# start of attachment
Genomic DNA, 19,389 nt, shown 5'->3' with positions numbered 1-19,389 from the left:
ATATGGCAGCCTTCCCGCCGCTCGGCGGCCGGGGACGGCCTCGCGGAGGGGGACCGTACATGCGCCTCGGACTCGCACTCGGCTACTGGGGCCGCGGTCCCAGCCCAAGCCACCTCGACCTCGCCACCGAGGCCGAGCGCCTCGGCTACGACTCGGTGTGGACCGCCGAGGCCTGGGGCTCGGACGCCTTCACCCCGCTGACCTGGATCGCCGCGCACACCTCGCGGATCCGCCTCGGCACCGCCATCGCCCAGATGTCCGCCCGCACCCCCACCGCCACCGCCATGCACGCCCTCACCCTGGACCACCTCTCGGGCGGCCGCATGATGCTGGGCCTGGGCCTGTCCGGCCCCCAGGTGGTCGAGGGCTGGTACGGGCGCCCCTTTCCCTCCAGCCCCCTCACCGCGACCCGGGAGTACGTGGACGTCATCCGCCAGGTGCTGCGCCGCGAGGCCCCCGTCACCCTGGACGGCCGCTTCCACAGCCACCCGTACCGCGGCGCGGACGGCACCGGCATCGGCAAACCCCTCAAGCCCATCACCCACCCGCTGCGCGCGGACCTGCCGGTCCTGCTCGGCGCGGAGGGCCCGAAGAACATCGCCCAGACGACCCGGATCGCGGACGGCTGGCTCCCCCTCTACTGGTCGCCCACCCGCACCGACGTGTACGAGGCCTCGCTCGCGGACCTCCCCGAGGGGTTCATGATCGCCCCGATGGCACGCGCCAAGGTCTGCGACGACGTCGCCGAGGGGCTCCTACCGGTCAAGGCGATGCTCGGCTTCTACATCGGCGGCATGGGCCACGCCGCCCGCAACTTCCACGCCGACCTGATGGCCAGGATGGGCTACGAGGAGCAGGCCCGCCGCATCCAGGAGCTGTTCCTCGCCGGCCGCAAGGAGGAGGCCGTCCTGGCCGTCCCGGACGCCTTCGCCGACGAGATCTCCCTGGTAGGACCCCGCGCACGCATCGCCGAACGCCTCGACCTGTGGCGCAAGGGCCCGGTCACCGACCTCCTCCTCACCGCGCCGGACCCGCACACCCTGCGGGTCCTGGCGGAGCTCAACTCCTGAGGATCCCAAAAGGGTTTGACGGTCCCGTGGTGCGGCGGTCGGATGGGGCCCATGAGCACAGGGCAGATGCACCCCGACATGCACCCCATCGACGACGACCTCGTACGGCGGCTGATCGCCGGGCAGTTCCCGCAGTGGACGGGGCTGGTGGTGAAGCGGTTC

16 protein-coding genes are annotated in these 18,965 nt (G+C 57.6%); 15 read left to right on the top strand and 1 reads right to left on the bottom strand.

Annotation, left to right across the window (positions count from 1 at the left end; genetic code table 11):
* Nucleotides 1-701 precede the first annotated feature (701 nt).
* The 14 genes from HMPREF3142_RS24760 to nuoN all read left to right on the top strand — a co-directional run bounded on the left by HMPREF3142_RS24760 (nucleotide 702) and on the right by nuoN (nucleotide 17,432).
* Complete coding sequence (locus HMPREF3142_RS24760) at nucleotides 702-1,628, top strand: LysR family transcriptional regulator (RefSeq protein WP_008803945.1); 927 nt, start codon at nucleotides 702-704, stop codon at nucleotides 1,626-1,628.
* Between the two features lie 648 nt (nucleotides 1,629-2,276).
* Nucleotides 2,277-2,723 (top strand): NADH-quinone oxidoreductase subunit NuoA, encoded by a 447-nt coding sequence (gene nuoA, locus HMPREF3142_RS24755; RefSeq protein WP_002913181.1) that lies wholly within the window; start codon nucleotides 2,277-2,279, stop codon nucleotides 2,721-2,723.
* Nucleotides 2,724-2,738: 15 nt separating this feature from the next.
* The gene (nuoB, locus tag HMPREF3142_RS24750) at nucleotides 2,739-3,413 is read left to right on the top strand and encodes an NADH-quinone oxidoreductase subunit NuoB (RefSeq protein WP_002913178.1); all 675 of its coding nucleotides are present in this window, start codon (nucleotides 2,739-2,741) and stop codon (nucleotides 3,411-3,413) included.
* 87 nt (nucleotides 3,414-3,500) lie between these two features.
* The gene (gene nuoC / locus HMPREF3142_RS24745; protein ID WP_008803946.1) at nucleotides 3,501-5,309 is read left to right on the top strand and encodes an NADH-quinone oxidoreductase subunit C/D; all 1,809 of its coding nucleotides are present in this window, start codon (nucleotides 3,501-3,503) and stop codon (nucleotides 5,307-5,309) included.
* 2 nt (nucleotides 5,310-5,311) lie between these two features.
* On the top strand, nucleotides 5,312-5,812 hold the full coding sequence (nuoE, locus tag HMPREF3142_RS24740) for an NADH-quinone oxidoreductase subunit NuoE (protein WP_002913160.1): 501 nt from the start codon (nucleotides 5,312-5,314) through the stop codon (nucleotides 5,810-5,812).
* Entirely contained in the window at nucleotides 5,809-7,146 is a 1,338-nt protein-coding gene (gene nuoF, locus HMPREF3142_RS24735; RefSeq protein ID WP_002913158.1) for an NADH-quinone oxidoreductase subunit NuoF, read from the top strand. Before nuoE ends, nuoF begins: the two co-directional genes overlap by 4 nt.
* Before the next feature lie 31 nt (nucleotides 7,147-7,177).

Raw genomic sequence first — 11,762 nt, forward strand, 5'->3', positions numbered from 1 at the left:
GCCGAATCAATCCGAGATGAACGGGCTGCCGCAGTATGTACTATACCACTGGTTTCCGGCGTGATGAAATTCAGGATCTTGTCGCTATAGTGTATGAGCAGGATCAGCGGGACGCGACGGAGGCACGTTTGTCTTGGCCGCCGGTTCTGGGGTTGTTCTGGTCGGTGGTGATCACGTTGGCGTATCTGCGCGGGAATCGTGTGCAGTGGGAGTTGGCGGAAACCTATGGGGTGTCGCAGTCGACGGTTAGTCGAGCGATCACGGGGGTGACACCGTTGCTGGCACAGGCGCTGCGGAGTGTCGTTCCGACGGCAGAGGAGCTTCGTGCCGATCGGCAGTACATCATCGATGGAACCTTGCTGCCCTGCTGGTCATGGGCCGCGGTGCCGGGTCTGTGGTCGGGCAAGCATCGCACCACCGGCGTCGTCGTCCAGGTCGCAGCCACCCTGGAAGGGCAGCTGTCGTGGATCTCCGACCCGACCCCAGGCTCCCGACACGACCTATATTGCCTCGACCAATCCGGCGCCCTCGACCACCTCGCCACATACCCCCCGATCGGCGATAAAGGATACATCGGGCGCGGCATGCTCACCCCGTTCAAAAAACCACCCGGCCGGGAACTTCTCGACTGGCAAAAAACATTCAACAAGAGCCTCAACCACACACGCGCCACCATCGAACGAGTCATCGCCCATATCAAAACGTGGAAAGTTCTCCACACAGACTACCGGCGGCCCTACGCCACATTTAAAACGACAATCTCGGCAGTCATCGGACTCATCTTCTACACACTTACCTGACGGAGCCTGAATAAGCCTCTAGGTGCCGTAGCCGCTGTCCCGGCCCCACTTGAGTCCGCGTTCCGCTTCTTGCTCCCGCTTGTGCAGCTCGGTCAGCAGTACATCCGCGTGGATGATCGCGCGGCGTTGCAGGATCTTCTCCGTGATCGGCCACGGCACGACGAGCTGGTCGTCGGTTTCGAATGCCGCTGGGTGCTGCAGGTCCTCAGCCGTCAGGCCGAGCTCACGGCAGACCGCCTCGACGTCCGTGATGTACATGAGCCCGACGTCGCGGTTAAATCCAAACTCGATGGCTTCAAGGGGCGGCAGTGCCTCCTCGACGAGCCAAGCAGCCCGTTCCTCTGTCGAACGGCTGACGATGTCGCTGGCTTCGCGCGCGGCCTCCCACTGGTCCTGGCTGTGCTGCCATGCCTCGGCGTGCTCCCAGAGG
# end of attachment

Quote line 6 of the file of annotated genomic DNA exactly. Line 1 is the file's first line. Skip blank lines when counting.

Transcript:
* The 14 genes from HMPREF3142_RS24760 to nuoN all read left to right on the top strand — a co-directional run bounded on the left by HMPREF3142_RS24760 (nucleotide 702) and on the right by nuoN (nucleotide 17,432).